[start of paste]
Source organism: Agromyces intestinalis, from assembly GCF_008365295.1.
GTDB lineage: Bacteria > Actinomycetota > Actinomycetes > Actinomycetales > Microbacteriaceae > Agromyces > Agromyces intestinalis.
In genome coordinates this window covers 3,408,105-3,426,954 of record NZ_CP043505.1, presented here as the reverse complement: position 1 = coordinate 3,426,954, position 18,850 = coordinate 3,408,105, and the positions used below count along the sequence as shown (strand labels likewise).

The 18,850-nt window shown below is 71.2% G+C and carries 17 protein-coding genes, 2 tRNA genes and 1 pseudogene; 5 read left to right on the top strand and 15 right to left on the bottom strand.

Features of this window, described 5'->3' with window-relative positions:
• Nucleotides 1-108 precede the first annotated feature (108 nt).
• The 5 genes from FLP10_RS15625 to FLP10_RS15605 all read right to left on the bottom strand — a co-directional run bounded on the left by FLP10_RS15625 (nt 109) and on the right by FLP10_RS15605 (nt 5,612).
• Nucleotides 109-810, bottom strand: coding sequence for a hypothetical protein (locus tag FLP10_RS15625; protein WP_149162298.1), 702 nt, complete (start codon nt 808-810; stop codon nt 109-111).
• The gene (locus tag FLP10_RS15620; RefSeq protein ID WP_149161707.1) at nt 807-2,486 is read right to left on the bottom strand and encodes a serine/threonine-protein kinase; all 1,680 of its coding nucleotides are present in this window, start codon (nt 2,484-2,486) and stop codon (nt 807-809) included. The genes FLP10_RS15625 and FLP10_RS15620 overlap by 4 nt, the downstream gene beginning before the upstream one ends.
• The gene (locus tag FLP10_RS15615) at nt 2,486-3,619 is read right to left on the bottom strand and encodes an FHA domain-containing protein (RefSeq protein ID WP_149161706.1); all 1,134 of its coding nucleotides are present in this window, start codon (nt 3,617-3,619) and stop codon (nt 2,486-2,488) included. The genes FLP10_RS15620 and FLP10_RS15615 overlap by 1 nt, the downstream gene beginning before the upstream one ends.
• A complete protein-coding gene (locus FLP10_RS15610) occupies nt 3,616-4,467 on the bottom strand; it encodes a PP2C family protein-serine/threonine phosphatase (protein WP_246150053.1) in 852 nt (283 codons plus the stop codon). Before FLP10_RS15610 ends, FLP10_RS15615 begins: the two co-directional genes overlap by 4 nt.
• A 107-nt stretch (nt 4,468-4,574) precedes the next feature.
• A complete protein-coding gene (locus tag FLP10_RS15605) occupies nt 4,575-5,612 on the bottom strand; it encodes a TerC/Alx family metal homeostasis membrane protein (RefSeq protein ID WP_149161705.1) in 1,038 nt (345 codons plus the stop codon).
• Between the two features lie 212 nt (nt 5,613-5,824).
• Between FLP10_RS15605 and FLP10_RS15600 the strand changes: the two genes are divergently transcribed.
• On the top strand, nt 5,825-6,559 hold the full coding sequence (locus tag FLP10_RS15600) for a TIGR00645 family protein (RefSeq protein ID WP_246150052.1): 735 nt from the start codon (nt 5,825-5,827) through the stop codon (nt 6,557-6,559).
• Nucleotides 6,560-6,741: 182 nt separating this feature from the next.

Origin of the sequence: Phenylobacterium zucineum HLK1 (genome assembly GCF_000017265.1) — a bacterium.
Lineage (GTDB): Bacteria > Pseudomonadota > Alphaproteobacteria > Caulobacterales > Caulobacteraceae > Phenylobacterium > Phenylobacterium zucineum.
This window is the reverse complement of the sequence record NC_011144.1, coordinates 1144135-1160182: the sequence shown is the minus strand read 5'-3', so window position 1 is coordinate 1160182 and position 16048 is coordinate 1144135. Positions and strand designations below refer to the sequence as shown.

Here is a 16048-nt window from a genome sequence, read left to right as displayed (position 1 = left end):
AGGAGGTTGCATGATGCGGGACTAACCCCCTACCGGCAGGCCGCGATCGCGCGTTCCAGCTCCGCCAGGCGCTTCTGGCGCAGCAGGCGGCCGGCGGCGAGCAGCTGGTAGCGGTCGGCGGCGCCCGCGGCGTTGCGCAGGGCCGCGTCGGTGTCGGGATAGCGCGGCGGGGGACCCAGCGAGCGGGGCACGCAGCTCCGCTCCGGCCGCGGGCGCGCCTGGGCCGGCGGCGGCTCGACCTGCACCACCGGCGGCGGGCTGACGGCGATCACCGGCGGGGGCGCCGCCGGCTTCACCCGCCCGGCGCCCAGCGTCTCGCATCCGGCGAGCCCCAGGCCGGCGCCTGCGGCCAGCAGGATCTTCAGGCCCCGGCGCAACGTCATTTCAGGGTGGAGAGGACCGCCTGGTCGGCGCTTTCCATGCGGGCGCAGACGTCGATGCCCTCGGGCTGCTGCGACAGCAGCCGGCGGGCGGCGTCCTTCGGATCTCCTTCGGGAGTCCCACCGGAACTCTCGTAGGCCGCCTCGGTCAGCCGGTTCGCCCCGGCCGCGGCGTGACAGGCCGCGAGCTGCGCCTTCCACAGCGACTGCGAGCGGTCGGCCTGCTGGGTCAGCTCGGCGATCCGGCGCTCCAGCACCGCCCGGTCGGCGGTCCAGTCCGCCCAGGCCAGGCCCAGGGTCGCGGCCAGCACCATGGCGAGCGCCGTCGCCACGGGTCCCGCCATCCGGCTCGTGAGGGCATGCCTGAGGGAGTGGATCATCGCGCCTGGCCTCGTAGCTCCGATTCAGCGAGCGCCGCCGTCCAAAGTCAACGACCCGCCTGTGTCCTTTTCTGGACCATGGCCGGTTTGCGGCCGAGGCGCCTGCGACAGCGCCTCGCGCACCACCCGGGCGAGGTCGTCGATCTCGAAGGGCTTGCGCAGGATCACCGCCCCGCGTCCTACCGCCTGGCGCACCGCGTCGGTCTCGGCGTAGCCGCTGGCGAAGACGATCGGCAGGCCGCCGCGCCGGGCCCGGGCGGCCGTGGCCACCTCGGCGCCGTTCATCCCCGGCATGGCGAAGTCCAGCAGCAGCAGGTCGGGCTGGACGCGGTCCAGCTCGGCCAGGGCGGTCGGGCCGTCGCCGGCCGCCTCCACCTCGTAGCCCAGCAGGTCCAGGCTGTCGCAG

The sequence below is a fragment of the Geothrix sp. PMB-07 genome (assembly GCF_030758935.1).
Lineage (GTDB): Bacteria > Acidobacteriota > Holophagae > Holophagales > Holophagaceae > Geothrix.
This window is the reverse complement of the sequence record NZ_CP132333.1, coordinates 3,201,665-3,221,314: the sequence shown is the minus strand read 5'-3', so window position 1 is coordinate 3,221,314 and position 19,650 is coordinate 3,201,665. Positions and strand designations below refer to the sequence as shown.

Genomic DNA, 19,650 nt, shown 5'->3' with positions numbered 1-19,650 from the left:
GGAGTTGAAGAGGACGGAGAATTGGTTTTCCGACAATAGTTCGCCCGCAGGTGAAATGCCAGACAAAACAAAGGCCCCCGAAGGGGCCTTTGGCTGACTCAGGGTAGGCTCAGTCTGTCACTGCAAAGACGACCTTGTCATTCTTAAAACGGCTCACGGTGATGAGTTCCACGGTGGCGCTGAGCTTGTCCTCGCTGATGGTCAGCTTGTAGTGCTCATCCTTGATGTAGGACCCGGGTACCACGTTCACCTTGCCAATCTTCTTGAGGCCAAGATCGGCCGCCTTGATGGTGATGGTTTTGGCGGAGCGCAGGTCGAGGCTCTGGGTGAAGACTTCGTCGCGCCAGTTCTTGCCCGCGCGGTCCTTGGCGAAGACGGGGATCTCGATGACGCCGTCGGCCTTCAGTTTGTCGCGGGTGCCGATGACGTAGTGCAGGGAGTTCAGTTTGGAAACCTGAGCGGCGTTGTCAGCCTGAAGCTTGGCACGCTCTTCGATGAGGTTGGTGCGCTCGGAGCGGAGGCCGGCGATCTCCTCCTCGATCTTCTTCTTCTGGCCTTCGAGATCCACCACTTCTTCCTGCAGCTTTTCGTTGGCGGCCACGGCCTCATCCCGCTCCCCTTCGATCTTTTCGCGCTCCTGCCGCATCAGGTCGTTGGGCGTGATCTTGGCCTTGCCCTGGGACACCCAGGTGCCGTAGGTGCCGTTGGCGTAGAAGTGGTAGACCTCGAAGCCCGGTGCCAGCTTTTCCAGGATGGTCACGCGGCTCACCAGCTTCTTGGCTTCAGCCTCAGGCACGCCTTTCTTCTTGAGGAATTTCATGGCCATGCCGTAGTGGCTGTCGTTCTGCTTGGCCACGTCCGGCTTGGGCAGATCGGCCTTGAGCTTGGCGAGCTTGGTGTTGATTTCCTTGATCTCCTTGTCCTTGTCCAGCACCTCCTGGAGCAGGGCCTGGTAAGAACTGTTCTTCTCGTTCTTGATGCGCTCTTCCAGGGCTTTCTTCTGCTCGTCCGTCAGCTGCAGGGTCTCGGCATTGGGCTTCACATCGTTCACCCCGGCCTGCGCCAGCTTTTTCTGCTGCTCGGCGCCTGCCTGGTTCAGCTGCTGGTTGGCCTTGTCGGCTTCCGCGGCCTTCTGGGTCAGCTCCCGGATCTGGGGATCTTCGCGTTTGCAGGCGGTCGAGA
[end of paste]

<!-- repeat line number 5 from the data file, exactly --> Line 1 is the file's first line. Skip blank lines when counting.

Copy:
Features of this window, described 5'->3' with window-relative positions: